A few weeks ago, I came out as genderqueer. Like everyone coming out of closets, I peppered myself with anxious questions: Would my friends and colleagues accept me? Should I change my appearance? Do I change my pronoun? My name?
Thank goodness there was one question I didn’t have to ask: Where will I live? My husband has known my truth for many years and we own our own home. I am safe.
Unfortunately, this question is often critical for LGBTQ+ teens. Even today, many parents will kick them out.
In fact, 51 percent of homeless youth surveyed in a study of Phoenix and Tucson identified as lesbian, gay, or bisexual and 7 percent identified as transgender. Nationally, three-quarters of LGB and 90 percent of Trans homeless youth say family rejection caused their homelessness.
When families turn their backs, many young people have nowhere to go. All too often, homeless teens will remain homeless well into their 20s. In 2017, the demand for beds in Pima County by those under the age of 25 outweighed availability by more than 10 to 1.
November is National Runaway Prevention Month, when organizations around the country seek to shine a light on the issues that runaway and homeless youth face. Here are three things you or your business can do to help:
1) Register your business as a Safe Place: The National Safe Place Program has established Safe Places throughout the U.S., where young people can show up and be referred to emergency housing. Businesses like gas stations, banks, libraries, retail venues, restaurants and nonprofits can all register. This program is represented by yellow and black diamond Safe Place signs and in Pima County is administered by Our Family Services. Learn more at: ourfamilyservices.org/homeless-youth or by calling 520-323-1708.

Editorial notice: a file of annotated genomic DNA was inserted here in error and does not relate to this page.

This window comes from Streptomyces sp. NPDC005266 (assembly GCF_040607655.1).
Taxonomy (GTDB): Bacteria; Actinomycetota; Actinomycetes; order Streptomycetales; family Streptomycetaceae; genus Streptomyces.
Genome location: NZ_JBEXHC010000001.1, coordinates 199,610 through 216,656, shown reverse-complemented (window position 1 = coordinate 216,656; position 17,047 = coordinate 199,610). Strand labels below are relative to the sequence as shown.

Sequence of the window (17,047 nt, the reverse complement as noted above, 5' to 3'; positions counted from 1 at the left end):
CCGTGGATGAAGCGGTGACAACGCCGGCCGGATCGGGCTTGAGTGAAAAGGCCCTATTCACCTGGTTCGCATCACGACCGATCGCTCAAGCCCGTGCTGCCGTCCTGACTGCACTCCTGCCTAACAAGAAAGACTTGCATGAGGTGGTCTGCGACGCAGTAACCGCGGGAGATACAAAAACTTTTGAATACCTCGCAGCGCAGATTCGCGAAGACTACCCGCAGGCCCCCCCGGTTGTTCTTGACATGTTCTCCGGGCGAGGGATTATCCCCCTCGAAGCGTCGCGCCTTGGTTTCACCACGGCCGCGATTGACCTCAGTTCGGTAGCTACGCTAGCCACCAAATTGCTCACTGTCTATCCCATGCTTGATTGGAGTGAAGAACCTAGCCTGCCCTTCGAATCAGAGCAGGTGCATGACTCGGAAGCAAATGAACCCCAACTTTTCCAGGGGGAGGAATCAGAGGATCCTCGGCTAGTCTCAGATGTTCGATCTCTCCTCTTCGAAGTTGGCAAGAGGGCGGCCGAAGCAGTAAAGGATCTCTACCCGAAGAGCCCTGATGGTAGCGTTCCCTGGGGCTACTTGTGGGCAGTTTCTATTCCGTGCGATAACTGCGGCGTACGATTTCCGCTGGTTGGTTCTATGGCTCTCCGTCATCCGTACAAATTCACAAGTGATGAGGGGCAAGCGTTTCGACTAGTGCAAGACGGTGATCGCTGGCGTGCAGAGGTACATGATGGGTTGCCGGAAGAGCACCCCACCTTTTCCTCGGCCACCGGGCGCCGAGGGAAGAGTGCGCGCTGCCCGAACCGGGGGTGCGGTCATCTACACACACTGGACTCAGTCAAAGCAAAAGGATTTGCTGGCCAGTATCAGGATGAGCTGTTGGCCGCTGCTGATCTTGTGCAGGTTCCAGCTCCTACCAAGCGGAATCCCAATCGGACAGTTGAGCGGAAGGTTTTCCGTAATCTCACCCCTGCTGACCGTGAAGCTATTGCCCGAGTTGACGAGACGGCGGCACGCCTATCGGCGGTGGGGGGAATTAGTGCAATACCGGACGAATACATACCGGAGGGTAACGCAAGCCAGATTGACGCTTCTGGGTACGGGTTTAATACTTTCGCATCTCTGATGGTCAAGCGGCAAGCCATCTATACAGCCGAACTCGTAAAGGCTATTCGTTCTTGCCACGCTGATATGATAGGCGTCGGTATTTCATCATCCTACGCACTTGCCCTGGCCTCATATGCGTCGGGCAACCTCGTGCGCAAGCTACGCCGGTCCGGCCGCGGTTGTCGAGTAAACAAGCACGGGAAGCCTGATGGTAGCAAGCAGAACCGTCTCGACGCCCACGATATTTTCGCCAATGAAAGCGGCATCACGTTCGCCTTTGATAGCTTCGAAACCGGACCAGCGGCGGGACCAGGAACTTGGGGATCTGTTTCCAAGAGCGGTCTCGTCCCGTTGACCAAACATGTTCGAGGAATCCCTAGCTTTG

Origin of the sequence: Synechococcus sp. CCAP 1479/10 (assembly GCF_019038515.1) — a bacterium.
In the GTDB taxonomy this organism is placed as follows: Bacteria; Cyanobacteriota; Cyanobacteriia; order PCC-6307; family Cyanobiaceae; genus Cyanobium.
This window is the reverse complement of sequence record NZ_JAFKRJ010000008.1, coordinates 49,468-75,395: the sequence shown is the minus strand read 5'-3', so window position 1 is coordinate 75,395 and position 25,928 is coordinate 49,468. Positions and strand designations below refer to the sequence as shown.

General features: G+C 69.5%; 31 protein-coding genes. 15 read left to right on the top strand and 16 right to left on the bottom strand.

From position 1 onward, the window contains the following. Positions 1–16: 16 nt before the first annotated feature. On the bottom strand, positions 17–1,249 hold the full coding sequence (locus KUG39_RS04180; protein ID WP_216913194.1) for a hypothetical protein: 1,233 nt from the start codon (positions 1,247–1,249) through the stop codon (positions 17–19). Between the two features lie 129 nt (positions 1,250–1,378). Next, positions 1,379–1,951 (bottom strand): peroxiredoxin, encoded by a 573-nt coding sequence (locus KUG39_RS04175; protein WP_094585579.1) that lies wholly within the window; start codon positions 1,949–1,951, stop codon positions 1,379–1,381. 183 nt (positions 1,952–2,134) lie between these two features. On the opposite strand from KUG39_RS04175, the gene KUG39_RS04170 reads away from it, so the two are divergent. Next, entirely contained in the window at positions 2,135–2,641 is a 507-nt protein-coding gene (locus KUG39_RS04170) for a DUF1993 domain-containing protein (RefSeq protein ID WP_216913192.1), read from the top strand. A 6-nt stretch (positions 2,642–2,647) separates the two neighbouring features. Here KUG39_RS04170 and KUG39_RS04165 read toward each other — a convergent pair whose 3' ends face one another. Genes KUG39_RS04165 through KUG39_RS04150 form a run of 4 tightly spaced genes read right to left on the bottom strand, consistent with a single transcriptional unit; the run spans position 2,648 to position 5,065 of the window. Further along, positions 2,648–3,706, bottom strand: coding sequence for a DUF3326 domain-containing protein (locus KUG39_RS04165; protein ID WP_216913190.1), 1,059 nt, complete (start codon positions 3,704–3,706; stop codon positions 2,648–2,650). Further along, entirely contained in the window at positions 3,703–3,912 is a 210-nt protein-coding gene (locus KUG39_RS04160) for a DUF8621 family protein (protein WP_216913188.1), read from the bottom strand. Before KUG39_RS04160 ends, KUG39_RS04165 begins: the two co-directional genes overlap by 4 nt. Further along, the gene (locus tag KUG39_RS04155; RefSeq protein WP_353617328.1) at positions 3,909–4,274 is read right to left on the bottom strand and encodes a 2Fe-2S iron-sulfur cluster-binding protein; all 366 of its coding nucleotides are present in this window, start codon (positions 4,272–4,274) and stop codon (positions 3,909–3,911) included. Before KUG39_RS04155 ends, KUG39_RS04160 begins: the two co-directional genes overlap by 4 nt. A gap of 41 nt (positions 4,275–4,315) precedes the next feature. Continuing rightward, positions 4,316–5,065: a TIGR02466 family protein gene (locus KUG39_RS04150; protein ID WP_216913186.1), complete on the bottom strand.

2) Volunteer: The Southern Arizona AIDS Foundation (SAAF) has a tremendous LGBTQ+ youth drop-in center on Fourth Avenue known as the Thornhill Lopez Center on 4th, at 526 N. Fourth Ave. LGBTQ+ and allied youth can show up at any time and get a hot shower, food, a clean spot to hang out with their peers, life skills and arts programming, and most importantly, a place to be themselves. You may sign up to volunteer at the center and facilitate workshops, offer career coaching, yoga, art, and other activities. SAAF also has other volunteer opportunities throughout the year (saaf.org/volunteer).
3) Donate: The programs mentioned above run on donations and there are many worthy causes just like them. Check out the LGBT&S Alliance Fund, a fund of the Community Foundation for Southern Arizona, to learn more about how to pool your gift with other donors, or to investigate the 75 grant awardees who have been past recipients (alliancefund.org/grants).
These are just a few resources in our community, and there is still so much more we need to do. To bring the above statistics into focus, 747 people in Pima County under the age of 25 sought housing assistance in 2017; only 72 beds were available for them.
Transitioning and coming out have proven to be a scary and tremendously bumpy time for me, but I’m grateful to be a grown-up with solid support.
I am committed to offering that same support to Tucson’s LGBTQ+ youth and hope you will join me. Together, we can change these statistics so young people don’t have to resort to the streets just for owning who they are.
Em Martin Brott is the chief development officer at Our Family Services, a nonprofit that houses and serves approximately 250 of Tucson’s homeless youth and family members every night. Em is a 2018-19 Public Voices Fellow with the OpEd Project.
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